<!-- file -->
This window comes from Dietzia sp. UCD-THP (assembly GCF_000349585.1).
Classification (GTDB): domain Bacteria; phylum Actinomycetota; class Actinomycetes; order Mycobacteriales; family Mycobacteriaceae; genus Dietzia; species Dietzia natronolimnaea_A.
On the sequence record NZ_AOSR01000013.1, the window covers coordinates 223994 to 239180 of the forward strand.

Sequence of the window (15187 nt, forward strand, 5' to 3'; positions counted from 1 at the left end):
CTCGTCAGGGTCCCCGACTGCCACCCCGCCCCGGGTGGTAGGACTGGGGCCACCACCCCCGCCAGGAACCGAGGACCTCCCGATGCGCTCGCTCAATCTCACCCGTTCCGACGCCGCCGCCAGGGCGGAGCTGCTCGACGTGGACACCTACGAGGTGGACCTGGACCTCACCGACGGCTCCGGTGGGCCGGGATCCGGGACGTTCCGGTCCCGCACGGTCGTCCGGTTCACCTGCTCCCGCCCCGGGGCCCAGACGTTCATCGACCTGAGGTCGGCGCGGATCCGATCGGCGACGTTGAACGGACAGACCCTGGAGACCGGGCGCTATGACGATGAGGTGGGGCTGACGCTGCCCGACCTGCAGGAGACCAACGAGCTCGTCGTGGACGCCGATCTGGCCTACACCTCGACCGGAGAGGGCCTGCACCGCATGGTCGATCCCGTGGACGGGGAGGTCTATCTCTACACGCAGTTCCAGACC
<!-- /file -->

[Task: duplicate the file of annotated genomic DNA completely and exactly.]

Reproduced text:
This window comes from Dietzia sp. UCD-THP (assembly GCF_000349585.1).
Classification (GTDB): domain Bacteria; phylum Actinomycetota; class Actinomycetes; order Mycobacteriales; family Mycobacteriaceae; genus Dietzia; species Dietzia natronolimnaea_A.
On the sequence record NZ_AOSR01000013.1, the window covers coordinates 223994 to 239180 of the forward strand.

Sequence of the window (15187 nt, forward strand, 5' to 3'; positions counted from 1 at the left end):
CTCGTCAGGGTCCCCGACTGCCACCCCGCCCCGGGTGGTAGGACTGGGGCCACCACCCCCGCCAGGAACCGAGGACCTCCCGATGCGCTCGCTCAATCTCACCCGTTCCGACGCCGCCGCCAGGGCGGAGCTGCTCGACGTGGACACCTACGAGGTGGACCTGGACCTCACCGACGGCTCCGGTGGGCCGGGATCCGGGACGTTCCGGTCCCGCACGGTCGTCCGGTTCACCTGCTCCCGCCCCGGGGCCCAGACGTTCATCGACCTGAGGTCGGCGCGGATCCGATCGGCGACGTTGAACGGACAGACCCTGGAGACCGGGCGCTATGACGATGAGGTGGGGCTGACGCTGCCCGACCTGCAGGAGACCAACGAGCTCGTCGTGGACGCCGATCTGGCCTACACCTCGACCGGAGAGGGCCTGCACCGCATGGTCGATCCCGTGGACGGGGAGGTCTATCTCTACACGCAGTTCCAGACC